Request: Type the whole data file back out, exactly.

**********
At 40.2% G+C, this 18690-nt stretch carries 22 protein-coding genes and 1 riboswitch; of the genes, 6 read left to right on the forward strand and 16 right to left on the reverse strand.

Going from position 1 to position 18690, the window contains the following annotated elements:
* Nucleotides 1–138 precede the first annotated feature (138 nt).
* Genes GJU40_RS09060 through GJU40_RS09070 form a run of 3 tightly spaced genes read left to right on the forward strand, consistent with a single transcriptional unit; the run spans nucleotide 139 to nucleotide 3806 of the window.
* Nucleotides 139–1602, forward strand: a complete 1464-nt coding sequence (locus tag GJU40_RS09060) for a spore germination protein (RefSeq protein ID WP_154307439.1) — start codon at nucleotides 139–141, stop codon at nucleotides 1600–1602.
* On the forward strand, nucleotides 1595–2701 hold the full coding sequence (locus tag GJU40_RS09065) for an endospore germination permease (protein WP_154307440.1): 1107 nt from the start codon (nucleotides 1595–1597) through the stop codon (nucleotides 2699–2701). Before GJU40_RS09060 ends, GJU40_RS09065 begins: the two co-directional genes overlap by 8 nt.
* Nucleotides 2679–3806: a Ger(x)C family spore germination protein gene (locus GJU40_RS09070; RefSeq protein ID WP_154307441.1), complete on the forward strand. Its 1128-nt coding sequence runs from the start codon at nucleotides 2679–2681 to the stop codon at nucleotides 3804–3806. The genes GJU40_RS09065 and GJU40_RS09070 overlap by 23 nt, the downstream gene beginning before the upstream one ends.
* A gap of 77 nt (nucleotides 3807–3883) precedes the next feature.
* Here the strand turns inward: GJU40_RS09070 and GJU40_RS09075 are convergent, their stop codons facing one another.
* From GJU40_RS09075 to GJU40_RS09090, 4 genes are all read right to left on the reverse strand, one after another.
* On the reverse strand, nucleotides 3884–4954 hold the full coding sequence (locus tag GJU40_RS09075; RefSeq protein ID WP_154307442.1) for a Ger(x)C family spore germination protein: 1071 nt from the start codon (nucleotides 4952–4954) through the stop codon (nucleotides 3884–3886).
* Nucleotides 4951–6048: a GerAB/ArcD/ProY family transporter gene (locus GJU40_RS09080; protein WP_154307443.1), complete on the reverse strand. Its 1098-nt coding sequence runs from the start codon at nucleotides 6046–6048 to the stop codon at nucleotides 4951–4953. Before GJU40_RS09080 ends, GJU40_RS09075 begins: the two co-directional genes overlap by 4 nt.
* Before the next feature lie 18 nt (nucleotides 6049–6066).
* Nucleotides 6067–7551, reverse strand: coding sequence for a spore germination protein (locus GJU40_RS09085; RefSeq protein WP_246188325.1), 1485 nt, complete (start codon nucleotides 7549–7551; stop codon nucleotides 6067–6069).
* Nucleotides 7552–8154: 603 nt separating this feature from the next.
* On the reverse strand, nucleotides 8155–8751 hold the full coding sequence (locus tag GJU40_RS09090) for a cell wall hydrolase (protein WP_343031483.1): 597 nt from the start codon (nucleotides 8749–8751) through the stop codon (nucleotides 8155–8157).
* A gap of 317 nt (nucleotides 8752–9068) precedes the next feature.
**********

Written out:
At 40.2% G+C, this 18690-nt stretch carries 22 protein-coding genes and 1 riboswitch; of the genes, 6 read left to right on the forward strand and 16 right to left on the reverse strand.

Going from position 1 to position 18690, the window contains the following annotated elements:
* Nucleotides 1–138 precede the first annotated feature (138 nt).
* Genes GJU40_RS09060 through GJU40_RS09070 form a run of 3 tightly spaced genes read left to right on the forward strand, consistent with a single transcriptional unit; the run spans nucleotide 139 to nucleotide 3806 of the window.
* Nucleotides 139–1602, forward strand: a complete 1464-nt coding sequence (locus tag GJU40_RS09060) for a spore germination protein (RefSeq protein ID WP_154307439.1) — start codon at nucleotides 139–141, stop codon at nucleotides 1600–1602.
* On the forward strand, nucleotides 1595–2701 hold the full coding sequence (locus tag GJU40_RS09065) for an endospore germination permease (protein WP_154307440.1): 1107 nt from the start codon (nucleotides 1595–1597) through the stop codon (nucleotides 2699–2701). Before GJU40_RS09060 ends, GJU40_RS09065 begins: the two co-directional genes overlap by 8 nt.
* Nucleotides 2679–3806: a Ger(x)C family spore germination protein gene (locus GJU40_RS09070; RefSeq protein ID WP_154307441.1), complete on the forward strand. Its 1128-nt coding sequence runs from the start codon at nucleotides 2679–2681 to the stop codon at nucleotides 3804–3806. The genes GJU40_RS09065 and GJU40_RS09070 overlap by 23 nt, the downstream gene beginning before the upstream one ends.
* A gap of 77 nt (nucleotides 3807–3883) precedes the next feature.
* Here the strand turns inward: GJU40_RS09070 and GJU40_RS09075 are convergent, their stop codons facing one another.
* From GJU40_RS09075 to GJU40_RS09090, 4 genes are all read right to left on the reverse strand, one after another.
* On the reverse strand, nucleotides 3884–4954 hold the full coding sequence (locus tag GJU40_RS09075; RefSeq protein ID WP_154307442.1) for a Ger(x)C family spore germination protein: 1071 nt from the start codon (nucleotides 4952–4954) through the stop codon (nucleotides 3884–3886).
* Nucleotides 4951–6048: a GerAB/ArcD/ProY family transporter gene (locus GJU40_RS09080; protein WP_154307443.1), complete on the reverse strand. Its 1098-nt coding sequence runs from the start codon at nucleotides 6046–6048 to the stop codon at nucleotides 4951–4953. Before GJU40_RS09080 ends, GJU40_RS09075 begins: the two co-directional genes overlap by 4 nt.
* Before the next feature lie 18 nt (nucleotides 6049–6066).
* Nucleotides 6067–7551, reverse strand: coding sequence for a spore germination protein (locus GJU40_RS09085; RefSeq protein WP_246188325.1), 1485 nt, complete (start codon nucleotides 7549–7551; stop codon nucleotides 6067–6069).
* Nucleotides 7552–8154: 603 nt separating this feature from the next.
* On the reverse strand, nucleotides 8155–8751 hold the full coding sequence (locus tag GJU40_RS09090) for a cell wall hydrolase (protein WP_343031483.1): 597 nt from the start codon (nucleotides 8749–8751) through the stop codon (nucleotides 8155–8157).
* A gap of 317 nt (nucleotides 8752–9068) precedes the next feature.